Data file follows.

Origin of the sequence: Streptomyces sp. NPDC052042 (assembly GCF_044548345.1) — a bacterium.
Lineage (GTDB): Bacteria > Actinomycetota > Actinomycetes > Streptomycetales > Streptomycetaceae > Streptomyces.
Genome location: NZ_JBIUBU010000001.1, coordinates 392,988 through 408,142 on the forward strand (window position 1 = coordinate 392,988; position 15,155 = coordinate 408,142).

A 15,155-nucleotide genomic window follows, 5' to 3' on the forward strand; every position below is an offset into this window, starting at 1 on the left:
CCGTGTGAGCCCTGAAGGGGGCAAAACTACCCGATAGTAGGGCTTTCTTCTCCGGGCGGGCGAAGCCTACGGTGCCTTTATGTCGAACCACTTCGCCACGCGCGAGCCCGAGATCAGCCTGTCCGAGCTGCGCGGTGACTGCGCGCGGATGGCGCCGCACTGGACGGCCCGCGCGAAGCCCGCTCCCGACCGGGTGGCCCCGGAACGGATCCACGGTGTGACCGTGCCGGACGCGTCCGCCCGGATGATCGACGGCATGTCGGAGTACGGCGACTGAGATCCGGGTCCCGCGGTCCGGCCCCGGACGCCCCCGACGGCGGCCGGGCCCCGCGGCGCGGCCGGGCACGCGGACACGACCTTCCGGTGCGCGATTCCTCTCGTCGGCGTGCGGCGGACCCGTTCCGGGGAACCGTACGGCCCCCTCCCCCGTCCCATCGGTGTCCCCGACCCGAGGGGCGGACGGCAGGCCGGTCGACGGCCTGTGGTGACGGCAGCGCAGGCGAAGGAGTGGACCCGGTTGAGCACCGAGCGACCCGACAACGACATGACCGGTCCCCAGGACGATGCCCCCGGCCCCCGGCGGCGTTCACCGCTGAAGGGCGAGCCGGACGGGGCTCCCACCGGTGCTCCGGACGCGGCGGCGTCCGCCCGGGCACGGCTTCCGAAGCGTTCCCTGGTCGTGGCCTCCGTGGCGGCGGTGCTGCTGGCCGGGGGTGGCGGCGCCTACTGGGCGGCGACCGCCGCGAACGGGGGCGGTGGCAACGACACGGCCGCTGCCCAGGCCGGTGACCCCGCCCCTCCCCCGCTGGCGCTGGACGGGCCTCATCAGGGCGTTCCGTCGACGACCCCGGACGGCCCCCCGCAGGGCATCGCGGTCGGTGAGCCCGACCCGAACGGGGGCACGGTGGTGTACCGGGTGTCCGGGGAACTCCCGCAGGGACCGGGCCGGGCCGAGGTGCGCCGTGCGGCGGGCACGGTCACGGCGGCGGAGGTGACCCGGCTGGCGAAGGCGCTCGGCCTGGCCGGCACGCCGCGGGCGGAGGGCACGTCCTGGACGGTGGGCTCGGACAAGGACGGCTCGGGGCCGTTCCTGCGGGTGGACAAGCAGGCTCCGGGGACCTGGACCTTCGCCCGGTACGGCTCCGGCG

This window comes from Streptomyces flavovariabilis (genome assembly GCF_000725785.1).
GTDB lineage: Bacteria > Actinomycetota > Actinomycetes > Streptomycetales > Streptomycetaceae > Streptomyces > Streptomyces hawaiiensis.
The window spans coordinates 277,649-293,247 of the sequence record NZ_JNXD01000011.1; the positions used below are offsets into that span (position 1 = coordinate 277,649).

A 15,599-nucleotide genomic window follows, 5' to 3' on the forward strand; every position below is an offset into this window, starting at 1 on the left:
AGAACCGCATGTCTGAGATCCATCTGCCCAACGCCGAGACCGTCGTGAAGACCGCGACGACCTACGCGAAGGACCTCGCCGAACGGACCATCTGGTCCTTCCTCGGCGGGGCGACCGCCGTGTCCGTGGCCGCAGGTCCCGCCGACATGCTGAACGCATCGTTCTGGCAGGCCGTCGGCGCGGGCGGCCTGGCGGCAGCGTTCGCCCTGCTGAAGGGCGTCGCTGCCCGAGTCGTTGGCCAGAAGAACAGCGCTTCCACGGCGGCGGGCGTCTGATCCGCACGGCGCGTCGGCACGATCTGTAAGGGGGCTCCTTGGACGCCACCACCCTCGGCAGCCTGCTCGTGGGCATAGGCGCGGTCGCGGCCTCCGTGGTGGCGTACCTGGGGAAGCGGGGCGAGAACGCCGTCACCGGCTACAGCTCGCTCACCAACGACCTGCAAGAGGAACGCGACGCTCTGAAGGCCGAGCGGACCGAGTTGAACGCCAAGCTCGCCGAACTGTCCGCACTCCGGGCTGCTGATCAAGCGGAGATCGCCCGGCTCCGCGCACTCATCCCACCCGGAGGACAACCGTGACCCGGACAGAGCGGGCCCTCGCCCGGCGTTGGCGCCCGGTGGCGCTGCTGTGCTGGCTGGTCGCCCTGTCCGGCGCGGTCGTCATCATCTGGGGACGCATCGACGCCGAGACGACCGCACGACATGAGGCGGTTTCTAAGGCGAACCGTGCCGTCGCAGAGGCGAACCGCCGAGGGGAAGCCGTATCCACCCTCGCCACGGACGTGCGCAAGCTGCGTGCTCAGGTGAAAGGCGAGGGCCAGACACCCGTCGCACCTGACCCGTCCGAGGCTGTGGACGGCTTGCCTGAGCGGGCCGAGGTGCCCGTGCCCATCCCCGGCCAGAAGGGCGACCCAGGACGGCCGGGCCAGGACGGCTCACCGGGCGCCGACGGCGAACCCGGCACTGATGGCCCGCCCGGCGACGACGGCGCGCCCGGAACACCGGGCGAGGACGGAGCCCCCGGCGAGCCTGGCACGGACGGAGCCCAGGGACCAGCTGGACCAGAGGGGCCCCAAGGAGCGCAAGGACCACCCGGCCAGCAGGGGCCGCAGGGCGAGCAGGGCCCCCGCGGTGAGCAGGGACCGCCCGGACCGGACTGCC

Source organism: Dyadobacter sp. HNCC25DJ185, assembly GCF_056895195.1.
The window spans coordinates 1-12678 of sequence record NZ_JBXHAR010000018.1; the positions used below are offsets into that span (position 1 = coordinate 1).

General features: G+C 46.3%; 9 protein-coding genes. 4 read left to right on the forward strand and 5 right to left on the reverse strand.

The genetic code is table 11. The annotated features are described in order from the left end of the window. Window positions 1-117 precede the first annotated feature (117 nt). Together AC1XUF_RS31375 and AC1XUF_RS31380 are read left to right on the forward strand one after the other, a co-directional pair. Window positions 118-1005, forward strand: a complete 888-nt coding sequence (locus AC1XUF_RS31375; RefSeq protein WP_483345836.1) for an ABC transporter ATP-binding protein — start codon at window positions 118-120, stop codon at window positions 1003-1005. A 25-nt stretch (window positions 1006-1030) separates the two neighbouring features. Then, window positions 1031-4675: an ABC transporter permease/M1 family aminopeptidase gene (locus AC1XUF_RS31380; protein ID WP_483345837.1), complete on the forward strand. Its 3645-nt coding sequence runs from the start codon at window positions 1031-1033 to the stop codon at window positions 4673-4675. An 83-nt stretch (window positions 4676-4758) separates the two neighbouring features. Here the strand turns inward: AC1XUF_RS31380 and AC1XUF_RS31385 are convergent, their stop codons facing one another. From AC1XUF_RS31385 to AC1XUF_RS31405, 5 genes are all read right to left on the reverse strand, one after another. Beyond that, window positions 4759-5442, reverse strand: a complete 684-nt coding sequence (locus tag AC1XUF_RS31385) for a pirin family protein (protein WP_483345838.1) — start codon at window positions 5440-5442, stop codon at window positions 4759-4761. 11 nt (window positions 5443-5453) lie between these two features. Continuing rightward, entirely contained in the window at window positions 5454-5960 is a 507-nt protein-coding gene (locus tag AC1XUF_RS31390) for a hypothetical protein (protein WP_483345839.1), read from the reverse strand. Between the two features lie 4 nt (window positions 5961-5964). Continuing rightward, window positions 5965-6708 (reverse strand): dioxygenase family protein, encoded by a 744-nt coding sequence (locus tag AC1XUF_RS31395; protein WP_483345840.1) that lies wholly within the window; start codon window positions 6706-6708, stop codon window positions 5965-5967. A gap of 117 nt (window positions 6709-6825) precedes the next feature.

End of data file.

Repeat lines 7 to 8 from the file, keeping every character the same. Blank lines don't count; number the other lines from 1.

GTDB lineage: Bacteria > Actinomycetota > Actinomycetes > Streptomycetales > Streptomycetaceae > Streptomyces > Streptomyces hawaiiensis.
The window spans coordinates 277,649-293,247 of the sequence record NZ_JNXD01000011.1; the positions used below are offsets into that span (position 1 = coordinate 277,649).